Article

Carotid artery stenosis: grayscale and Doppler ultrasound diagnosis--Society of Radiologists in Ultrasound consensus conference.

Department of Radiology, University of Southern California (USC), Keck School of Medicine, USC University Hospital, Los Angeles, CA 90033, USA.
Ultrasound Quarterly (Impact Factor: 1.4). 12/2003; 19(4):190-8. DOI: 10.1097/00013644-200312000-00005
Source: PubMed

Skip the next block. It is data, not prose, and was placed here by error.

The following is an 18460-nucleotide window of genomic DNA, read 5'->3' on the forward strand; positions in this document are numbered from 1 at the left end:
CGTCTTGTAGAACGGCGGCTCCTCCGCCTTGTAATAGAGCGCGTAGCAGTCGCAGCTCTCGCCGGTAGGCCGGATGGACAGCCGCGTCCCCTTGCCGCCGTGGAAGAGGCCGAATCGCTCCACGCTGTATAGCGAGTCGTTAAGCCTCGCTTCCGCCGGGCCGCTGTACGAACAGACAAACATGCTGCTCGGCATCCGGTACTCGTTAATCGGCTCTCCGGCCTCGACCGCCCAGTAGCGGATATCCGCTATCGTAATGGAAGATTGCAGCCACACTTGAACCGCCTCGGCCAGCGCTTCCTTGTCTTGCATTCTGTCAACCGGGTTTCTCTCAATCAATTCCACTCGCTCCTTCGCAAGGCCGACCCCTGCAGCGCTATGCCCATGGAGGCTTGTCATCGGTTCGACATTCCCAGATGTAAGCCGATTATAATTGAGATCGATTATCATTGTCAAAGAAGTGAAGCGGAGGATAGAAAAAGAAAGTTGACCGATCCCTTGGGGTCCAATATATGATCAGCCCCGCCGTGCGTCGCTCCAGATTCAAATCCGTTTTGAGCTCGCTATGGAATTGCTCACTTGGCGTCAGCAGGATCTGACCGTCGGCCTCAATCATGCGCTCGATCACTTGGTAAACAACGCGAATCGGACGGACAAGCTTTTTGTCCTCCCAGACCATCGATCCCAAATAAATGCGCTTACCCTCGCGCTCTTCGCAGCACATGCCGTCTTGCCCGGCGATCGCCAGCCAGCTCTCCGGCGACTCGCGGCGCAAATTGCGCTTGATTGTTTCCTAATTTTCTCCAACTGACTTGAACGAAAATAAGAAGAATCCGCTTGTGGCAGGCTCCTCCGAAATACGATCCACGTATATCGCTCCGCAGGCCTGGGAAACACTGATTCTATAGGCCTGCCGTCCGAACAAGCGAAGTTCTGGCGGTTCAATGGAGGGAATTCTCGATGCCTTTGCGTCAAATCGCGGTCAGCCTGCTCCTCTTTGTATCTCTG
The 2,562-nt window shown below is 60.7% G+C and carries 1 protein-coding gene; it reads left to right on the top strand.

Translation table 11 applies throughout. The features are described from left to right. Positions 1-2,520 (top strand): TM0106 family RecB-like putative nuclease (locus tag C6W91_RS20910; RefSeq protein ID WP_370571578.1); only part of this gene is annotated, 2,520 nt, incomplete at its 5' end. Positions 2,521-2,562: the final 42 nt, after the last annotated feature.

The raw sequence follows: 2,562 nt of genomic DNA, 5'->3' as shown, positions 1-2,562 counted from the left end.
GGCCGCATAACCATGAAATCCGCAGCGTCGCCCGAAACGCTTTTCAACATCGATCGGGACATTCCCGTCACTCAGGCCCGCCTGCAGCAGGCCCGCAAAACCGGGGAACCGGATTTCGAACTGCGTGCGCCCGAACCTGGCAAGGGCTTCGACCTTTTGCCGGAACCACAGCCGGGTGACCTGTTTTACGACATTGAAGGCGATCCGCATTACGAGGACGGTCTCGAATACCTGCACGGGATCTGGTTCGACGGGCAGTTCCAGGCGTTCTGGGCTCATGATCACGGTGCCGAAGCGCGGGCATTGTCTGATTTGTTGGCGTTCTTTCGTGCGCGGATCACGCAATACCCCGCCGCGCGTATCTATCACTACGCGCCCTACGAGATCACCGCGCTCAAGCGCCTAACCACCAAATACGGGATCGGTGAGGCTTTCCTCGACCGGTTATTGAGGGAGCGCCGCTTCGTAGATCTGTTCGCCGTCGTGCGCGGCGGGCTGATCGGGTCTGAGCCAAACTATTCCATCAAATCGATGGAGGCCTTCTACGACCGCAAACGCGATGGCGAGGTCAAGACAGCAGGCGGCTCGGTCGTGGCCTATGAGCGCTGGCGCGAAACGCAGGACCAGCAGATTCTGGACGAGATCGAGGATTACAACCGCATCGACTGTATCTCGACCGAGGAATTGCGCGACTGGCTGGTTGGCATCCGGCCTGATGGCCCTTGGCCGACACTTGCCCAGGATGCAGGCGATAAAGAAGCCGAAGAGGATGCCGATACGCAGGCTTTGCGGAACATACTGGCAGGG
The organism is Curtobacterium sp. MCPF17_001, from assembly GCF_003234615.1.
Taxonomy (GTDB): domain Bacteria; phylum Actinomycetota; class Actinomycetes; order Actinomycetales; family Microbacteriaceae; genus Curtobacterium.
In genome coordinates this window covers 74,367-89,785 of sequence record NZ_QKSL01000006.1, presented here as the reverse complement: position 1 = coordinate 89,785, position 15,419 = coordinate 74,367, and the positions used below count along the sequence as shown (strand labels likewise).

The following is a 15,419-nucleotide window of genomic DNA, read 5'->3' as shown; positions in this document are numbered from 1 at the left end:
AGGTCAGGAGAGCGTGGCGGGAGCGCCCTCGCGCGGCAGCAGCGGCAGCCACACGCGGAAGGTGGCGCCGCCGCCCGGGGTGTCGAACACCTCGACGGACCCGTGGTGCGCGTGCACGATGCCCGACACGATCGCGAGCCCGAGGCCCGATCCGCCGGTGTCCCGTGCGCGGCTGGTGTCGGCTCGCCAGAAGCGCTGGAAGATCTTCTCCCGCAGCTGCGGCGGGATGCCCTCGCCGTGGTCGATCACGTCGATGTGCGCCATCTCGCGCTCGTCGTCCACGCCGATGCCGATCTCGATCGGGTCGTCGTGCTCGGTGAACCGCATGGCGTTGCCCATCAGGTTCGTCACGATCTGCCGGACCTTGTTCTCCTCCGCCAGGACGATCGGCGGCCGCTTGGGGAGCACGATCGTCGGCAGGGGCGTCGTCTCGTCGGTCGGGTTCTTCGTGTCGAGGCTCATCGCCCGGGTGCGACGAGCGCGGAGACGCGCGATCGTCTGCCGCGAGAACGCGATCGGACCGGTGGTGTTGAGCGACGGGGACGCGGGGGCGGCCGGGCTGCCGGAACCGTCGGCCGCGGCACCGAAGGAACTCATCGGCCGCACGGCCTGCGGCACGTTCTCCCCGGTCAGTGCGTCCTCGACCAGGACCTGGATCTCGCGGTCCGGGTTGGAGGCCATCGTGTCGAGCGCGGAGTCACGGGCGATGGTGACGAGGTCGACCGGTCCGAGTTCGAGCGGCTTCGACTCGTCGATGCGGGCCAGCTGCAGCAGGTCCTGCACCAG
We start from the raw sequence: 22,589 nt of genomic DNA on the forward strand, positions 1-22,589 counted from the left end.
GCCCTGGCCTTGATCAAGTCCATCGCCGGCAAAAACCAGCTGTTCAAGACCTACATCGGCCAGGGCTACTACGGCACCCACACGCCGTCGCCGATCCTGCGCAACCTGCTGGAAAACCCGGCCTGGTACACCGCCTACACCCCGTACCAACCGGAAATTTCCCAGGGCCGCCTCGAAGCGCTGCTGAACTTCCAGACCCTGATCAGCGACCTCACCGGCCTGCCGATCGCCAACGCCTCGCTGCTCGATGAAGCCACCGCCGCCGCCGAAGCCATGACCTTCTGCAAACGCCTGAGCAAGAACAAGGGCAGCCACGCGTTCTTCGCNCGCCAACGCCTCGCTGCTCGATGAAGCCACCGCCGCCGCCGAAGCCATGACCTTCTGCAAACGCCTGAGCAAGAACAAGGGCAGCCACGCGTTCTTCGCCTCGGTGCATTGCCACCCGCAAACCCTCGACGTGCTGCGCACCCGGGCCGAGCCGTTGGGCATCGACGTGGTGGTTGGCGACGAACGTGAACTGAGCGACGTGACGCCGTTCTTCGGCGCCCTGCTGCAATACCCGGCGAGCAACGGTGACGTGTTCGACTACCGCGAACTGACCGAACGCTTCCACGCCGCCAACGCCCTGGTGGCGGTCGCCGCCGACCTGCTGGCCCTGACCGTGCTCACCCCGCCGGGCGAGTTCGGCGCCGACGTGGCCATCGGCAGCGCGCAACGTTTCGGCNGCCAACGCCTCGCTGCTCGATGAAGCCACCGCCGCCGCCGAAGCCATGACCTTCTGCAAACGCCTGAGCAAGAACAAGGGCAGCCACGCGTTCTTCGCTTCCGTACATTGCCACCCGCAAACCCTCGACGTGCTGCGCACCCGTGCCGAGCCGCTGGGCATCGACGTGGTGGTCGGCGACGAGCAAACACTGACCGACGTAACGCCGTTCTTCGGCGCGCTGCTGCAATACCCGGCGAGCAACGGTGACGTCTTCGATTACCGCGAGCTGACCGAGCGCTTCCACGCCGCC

ABSTRACT The Society of Radiologists in Ultrasound convened a multidisciplinary panel of experts in the field of vascular ultrasonography (US) to come to a consensus regarding Doppler US for assistance in the diagnosis of carotid artery stenosis. The panel's consensus statement is believed to represent a reasonable position on the basis of analysis of available literature and panelists' experience. Key elements of the statement include the following: First, all internal carotid artery (ICA) examinations should be performed with grayscale, color Doppler, and spectral Doppler US. Second, the degree of stenosis determined at grayscale and Doppler US should be stratified into the categories of normal (no stenosis), less than 50% stenosis, 50 to 69% stenosis, > or =70% stenosis to near occlusion, near occlusion, and total occlusion. Third, ICA peak systolic velocity (PSV) and the presence of plaque on grayscale and/or color Doppler images are primarily used in the diagnosis and grading of ICA stenosis. Two additional parameters (the ICA-to-common carotid artery PSV ratio and ICA end diastolic velocity) may also be used when clinical or technical factors raise concern that ICA PSV may not be representative of the extent of disease. Fourth, ICA should be diagnosed as normal when ICA PSV is less than 125 cm/second and no plaque or intimal thickening is visible, less than 50% stenosis when ICA PSV is less than 125 cm/second and plaque or intimal thickening is visible, 50 to 69% stenosis when ICA PSV is 125 to 230 cm/second and plaque is visible, > or =70% stenosis to near occlusion when ICA PSV is more than 230 cm/second and visible plaque and lumen narrowing are seen, near occlusion when there is a markedly narrowed lumen on color Doppler US, and total occlusion when there is no detectable patent lumen on grayscale US and no flow on spectral, power, and color Doppler US. Fifth, the final report should discuss velocity measurements and grayscale and color Doppler findings. Study limitations should be noted when they exist. The conclusion should state an estimated degree of ICA stenosis as reflected in these categories. The panel also considered various technical aspects of carotid US and methods for quality assessment, and identified several important unanswered questions meriting future research.

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